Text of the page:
At an event honoring Constitution Day on Monday, the current education secretary spoke to students about the potentially harmful side effects of social media, but not all of what she had to say went over so well. Betsy DeVos' Twitter advice for students, in particular, resulted in a direct call-out from a member of the audience.
"It’s easy to be nasty hiding behind screens and Twitter handles. It’s not so easy when we’re face to face," DeVos said, according to video of the event shared by ABC. "When we are, we more quickly recognize that behind each strongly held idea are heart beats, emotions, experiences. In other words, a real person."
One college student, according to multiple reports, pushed back on DeVos' advice, pointing to the president.
"It just seems like our current president is the prime example of hiding behind Twitter handles," said 21 year-old Kaileigh Murphy, a senior majoring in education at the College of New Jersey, per the AP. "So I wanted to ask her, if she feels this way, why isn't it coming out in the other levels of our government?"
According to the AP, DeVos told Murphy that "the separation that occurs between someone who puts something out on social media without really considering the receiving end of that communication doesn't help with the overall discourse."
DeVos isn't the only person close to President Donald Trump to receive backlash for publicly decrying cyberbullying. Melania Trump has received similar pushback over the years. This was particularly true after she formally announced that she planned to devote part her tenure in the White House to teaching children the importance of utilizing compassion and respect when communicating online.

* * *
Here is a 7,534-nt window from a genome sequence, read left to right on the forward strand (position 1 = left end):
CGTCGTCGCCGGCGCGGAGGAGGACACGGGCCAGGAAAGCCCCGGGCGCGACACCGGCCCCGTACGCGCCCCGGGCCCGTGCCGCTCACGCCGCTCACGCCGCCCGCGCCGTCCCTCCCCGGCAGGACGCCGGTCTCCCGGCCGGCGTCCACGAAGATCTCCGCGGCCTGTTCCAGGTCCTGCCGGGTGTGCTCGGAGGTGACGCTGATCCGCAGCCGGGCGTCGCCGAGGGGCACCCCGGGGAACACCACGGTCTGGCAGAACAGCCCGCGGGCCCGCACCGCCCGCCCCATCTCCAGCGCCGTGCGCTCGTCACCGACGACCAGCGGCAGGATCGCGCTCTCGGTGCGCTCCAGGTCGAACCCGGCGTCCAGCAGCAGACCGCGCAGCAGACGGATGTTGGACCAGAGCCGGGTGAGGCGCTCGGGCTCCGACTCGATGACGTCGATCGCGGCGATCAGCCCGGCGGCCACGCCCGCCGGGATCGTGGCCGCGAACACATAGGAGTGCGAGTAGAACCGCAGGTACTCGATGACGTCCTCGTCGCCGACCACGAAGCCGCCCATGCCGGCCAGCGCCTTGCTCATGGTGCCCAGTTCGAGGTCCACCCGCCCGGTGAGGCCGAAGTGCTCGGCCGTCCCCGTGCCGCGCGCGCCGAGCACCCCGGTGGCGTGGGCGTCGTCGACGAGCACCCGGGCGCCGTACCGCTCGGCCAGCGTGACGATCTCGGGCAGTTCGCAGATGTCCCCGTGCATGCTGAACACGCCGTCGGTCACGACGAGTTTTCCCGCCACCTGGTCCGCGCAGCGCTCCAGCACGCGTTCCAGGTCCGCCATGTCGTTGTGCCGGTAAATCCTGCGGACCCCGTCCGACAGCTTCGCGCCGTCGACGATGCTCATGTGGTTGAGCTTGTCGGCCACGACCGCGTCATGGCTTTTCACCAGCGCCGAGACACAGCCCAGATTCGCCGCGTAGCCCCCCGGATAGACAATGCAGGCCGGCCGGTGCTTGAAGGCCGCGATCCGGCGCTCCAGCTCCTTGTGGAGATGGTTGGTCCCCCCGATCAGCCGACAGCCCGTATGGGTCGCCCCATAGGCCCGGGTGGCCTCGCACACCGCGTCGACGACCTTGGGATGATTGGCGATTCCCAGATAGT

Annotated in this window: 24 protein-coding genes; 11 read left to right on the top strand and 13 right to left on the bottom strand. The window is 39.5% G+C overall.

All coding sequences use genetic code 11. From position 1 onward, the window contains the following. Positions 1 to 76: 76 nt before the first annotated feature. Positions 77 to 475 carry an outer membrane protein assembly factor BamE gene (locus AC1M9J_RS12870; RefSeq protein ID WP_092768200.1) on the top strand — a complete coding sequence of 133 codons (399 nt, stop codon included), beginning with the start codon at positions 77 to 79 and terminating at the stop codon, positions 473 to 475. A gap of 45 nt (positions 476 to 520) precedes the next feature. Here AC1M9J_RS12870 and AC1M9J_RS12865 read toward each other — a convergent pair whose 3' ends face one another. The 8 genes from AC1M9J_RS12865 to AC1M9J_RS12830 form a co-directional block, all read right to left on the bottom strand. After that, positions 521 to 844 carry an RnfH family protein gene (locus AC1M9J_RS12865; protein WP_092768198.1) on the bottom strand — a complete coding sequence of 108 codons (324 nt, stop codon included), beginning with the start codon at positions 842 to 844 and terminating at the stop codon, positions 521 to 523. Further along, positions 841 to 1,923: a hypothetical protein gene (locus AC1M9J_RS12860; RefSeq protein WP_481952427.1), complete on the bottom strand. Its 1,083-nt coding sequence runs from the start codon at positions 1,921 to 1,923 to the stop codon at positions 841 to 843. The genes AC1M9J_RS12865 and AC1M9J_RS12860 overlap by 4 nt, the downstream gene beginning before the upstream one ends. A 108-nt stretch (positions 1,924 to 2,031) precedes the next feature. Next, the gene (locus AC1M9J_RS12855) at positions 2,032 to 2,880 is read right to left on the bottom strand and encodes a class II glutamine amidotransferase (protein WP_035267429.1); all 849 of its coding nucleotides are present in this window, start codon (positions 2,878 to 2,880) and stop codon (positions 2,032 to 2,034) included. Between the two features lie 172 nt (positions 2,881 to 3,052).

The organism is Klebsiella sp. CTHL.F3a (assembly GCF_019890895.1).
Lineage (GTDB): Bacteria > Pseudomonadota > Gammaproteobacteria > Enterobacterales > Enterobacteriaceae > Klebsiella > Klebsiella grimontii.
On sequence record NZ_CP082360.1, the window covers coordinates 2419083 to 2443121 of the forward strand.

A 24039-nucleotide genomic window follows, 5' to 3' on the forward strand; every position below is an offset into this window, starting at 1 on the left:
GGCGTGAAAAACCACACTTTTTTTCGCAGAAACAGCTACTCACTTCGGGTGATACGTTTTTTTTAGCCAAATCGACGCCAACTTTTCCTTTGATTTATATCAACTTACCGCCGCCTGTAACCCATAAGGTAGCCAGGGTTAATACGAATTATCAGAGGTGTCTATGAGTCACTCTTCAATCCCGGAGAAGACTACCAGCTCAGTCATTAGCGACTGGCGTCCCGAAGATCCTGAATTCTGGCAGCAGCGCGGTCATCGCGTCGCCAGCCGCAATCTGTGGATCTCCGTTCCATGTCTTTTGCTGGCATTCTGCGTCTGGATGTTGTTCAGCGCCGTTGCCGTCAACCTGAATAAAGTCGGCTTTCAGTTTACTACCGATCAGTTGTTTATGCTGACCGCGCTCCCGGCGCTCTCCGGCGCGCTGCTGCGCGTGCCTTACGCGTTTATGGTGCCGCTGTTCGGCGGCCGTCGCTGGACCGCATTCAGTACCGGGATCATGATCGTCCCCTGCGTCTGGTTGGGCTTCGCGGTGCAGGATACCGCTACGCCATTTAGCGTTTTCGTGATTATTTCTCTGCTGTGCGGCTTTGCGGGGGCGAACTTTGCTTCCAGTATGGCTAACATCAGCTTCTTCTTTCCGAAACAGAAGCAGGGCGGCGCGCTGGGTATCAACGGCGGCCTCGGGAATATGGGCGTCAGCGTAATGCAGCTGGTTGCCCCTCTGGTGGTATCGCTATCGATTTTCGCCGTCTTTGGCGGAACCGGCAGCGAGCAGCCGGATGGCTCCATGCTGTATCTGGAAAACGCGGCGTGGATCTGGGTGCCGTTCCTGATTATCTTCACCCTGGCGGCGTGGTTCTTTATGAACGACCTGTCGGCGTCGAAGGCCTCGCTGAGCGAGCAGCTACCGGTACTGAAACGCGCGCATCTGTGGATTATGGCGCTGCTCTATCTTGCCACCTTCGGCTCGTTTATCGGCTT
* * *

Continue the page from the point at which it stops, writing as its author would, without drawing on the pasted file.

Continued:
President Trump is known for going after people he disagrees with, or else flatly dislikes, on social media — and especially on Twitter. This was true before he was the president, and has remained true since the 2016 election. Whether it is North Korea or former FBI Director James Comey, Trump has exhibited a willingness to publicly spar with his opponents online.
With such a reputation existing right within the administration, it's not entirely unsurprising that DeVos would be called out for espousing an anti-cyberbullying message in front of the most online generation to date. But while Murphy, the student from DeVos' talk, did push back against the education secretary's messaging, she told the AP that she ultimately agreed with a lot of what DeVos was saying, particularly with regard to free speech and listening to other people's opinions.
For her part, DeVos also used her stage-time to riff on the idea of truth.
"The issue is that we’ve abandoned truth,” DeVos she told the audience. She continued:
Learning is nothing if not a pursuit of truth. Truth and the freedom to pursue it is for everyone, everywhere, regardless of where you were born, who your parents are, or your economic situation. Truth can be pursued, and it can be known. Yet students are often told there is no such thing.
While DeVos' remarks about the internet may not ultimately result in any sort of change when it comes to how members of the administration use their Twitter accounts, the pushback did suggest one thing: Younger generations are, in fact, paying attention.